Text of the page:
I went for a ‘walk about’ the ward with an officer whose role is a kind of trouble shooting one, and we visited various roads including those that had been flagged up to me as particularly problematic (in this case, Cranmer Road, Station Road, Sebert Road, Kuhn Way and others), checking on the presence of litter, on fly tips, seeing where weeds had or had not been removed, and generally doing a kind of quality check.
I also found out that, as I had suspected, at the time staff sickness levels were very high, largely due to Covid and the Omicron variant, and the then requirements for isolation. There was some ad hoc agency cover being arranged (which in itself is not ideal, and can result in a lower standard of work as the agency cover employees do not know our streets and routes and systems as well), but also some shifts were left without cover temporarily, which resulted in the litter and inconsistency that we all noticed.
I also got in contact with the Officer who is leading on street cleaning (who I was actually on the interview panel for, who arrived from another borough very experienced and also ambitious to make some improvements) to find out more about some of the additional resource that I had been told was going into street cleaning.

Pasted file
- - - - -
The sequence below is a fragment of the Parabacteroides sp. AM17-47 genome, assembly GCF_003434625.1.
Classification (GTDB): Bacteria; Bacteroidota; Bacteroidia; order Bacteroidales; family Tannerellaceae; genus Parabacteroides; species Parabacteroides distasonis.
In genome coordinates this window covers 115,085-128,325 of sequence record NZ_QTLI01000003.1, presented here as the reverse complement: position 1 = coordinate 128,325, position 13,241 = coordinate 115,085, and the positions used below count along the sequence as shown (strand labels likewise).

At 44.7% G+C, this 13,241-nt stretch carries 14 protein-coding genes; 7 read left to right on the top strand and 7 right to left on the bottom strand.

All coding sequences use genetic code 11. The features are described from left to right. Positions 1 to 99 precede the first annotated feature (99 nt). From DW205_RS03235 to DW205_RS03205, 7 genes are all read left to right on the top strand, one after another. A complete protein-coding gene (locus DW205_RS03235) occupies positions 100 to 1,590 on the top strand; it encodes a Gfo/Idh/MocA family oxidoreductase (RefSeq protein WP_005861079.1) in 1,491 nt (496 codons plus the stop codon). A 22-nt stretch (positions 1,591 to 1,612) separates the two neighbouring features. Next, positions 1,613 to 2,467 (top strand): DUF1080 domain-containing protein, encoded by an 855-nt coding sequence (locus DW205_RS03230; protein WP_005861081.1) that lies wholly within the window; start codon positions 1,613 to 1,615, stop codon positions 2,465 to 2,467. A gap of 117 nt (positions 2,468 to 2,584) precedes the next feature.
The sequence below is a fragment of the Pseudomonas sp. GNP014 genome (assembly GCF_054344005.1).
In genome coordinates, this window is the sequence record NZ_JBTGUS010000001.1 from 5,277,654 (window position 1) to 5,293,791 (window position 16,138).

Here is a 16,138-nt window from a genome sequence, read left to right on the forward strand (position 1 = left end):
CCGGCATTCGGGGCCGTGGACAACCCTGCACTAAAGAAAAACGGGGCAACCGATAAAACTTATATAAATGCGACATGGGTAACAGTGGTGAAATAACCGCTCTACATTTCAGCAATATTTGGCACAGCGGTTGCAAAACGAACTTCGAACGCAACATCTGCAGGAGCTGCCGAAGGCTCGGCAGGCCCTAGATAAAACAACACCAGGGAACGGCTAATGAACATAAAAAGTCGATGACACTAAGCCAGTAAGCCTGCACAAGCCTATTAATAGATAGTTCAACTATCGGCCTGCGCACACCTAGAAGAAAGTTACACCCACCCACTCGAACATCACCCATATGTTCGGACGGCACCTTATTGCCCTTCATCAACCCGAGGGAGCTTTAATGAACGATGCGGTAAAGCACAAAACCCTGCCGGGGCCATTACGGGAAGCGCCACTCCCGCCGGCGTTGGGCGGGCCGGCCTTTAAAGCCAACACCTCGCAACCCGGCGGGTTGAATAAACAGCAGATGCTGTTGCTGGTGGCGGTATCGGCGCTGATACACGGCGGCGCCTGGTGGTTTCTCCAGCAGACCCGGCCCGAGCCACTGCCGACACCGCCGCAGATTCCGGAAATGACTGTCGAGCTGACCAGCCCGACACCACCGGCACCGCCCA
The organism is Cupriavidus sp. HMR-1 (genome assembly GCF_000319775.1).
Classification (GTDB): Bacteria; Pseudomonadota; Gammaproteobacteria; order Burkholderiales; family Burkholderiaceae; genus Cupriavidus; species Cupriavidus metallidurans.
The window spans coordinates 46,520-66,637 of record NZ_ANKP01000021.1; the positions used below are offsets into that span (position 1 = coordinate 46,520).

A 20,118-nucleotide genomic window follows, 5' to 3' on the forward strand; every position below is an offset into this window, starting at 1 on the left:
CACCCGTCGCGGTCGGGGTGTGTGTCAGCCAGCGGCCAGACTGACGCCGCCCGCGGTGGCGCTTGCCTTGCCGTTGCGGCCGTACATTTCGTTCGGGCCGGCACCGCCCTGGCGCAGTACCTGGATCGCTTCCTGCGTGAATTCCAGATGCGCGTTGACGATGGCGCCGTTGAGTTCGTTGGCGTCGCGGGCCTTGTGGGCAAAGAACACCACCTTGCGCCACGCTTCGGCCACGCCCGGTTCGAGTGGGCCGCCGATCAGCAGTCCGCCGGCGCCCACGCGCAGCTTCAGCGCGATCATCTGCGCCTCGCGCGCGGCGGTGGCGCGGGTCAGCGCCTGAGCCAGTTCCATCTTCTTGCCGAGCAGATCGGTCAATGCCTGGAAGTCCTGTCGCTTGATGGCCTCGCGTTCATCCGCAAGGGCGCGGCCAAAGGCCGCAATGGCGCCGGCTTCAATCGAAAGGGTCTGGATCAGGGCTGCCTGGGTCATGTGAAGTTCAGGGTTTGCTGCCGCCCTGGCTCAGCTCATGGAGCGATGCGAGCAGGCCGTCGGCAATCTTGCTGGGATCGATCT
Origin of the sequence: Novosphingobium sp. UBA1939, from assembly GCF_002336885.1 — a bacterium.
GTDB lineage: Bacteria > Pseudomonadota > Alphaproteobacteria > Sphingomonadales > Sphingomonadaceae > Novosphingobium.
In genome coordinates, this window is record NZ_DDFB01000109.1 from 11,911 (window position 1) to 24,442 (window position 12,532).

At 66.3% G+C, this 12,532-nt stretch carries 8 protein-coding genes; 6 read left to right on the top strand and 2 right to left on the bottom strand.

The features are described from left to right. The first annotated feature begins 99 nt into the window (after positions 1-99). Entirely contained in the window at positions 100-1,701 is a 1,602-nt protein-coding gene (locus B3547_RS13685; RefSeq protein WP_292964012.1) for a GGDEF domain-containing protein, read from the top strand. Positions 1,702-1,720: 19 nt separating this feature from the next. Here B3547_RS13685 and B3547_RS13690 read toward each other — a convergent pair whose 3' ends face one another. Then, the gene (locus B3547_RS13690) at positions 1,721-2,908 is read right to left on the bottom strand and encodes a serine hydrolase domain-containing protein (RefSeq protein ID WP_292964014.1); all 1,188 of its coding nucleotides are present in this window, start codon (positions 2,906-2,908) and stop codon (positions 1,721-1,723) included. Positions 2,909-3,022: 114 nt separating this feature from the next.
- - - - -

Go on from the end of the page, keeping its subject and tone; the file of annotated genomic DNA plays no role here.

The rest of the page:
He told me about the following:
- The current ‘rounds’ (the routes taken by each member of staff) are not fit for purpose, and we do not have sickness or absence cover which leads to inconsistency. Having brought the three separate companies for street cleaning back in-house, we now have a new Head of Street Scene who is leading a borough wide project to transform the service. This includes using software for the first time to plan the best and most efficient routes. This is going to take around 6 months to implement, and in the meantime we have taken on nearly 50 agency staff on a permanent basis to give more consistency, and also created 3 ‘Newham Tidy Teams’ to do proactive cleansing and enforcement of fly-tips on major roads.